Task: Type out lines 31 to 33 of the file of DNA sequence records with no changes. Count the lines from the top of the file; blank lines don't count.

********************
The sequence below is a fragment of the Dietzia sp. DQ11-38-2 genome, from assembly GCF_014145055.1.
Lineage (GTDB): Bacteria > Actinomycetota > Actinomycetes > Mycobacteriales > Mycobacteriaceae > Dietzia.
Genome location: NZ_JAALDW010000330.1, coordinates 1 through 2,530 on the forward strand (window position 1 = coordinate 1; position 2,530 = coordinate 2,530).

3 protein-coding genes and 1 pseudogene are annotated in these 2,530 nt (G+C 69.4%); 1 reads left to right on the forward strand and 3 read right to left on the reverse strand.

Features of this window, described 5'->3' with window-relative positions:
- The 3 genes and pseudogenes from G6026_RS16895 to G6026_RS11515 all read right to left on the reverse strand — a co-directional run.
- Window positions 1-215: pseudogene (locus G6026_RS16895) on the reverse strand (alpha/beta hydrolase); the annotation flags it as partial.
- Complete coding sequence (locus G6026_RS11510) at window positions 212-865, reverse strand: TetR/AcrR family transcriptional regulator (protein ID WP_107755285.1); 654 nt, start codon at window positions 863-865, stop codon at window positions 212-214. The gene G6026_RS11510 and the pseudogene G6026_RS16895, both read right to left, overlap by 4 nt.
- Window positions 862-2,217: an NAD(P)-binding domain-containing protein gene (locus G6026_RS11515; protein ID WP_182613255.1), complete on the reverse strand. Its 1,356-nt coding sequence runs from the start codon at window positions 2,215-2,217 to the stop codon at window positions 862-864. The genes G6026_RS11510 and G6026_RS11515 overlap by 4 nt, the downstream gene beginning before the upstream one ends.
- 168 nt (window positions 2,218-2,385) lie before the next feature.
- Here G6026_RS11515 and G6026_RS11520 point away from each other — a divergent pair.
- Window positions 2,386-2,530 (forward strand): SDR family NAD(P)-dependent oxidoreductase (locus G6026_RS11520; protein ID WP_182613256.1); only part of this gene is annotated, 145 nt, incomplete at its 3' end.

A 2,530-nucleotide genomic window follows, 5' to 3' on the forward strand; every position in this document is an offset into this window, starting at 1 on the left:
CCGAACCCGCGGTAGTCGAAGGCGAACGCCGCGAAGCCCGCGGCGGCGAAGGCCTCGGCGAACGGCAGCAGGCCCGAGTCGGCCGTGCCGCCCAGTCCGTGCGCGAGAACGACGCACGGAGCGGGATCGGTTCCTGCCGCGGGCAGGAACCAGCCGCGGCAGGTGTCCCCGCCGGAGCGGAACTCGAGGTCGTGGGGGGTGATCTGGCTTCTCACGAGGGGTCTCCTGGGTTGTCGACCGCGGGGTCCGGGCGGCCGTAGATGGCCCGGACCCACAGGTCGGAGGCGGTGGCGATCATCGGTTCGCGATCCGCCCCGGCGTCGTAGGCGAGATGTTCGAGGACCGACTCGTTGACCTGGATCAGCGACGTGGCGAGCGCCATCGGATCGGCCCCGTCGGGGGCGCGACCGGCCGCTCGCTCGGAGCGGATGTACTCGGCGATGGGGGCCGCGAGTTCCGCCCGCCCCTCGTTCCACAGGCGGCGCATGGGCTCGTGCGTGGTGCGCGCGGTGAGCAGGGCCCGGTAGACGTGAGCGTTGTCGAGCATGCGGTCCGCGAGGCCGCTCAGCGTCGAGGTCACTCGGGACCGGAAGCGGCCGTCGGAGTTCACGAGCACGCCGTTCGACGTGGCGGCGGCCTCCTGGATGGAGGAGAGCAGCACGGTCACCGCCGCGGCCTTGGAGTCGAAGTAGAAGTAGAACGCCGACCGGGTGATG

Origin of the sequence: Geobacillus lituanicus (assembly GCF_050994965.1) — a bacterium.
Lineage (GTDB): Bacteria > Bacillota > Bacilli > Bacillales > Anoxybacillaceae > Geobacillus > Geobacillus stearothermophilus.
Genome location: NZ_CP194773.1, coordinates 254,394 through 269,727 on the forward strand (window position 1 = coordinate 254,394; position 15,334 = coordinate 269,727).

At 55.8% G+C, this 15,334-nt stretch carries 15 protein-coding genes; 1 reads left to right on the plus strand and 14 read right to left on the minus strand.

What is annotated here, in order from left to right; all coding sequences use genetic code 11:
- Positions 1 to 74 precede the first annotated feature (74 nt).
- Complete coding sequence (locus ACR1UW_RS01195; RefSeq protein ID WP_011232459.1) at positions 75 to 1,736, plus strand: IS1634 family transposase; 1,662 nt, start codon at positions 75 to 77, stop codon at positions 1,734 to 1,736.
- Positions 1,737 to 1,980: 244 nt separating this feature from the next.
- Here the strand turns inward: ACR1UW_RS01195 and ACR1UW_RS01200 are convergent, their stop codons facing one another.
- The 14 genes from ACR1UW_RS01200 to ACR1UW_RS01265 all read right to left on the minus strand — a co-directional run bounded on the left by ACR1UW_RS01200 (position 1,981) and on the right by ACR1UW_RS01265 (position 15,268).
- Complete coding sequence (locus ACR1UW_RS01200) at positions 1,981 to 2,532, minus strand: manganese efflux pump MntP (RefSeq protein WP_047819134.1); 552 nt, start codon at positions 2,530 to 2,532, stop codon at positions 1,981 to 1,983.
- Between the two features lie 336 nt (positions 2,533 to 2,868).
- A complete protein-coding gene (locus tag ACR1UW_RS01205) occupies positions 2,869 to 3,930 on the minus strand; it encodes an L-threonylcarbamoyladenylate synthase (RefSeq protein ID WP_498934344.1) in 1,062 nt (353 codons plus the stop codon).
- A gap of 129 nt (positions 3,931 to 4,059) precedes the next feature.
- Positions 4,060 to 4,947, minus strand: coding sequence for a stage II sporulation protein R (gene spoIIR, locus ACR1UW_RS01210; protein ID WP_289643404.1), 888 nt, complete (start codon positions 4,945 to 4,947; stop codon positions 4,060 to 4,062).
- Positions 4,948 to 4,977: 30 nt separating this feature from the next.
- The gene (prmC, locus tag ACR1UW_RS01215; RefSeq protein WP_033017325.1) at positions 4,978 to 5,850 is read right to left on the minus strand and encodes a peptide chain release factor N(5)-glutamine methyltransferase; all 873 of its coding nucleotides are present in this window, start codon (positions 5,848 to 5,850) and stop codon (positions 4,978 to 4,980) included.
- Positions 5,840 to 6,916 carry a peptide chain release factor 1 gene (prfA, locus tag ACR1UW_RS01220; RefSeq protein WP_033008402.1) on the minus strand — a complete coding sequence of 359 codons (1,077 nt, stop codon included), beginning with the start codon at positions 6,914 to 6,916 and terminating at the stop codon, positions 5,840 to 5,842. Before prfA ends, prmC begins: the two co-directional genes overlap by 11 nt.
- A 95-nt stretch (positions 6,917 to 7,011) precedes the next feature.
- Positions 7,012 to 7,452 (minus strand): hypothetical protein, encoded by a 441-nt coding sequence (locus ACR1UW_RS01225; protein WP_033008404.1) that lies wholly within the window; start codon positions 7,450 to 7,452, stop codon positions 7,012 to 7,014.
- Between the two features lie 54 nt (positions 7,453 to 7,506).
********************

- The gene (prmC, locus tag ACR1UW_RS01215; RefSeq protein WP_033017325.1) at positions 4,978 to 5,850 is read right to left on the minus strand and encodes a peptide chain release factor N(5)-glutamine methyltransferase; all 873 of its coding nucleotides are present in this window, start codon (positions 5,848 to 5,850) and stop codon (positions 4,978 to 4,980) included.
- Positions 5,840 to 6,916 carry a peptide chain release factor 1 gene (prfA, locus tag ACR1UW_RS01220; RefSeq protein WP_033008402.1) on the minus strand — a complete coding sequence of 359 codons (1,077 nt, stop codon included), beginning with the start codon at positions 6,914 to 6,916 and terminating at the stop codon, positions 5,840 to 5,842. Before prfA ends, prmC begins: the two co-directional genes overlap by 11 nt.
- A 95-nt stretch (positions 6,917 to 7,011) precedes the next feature.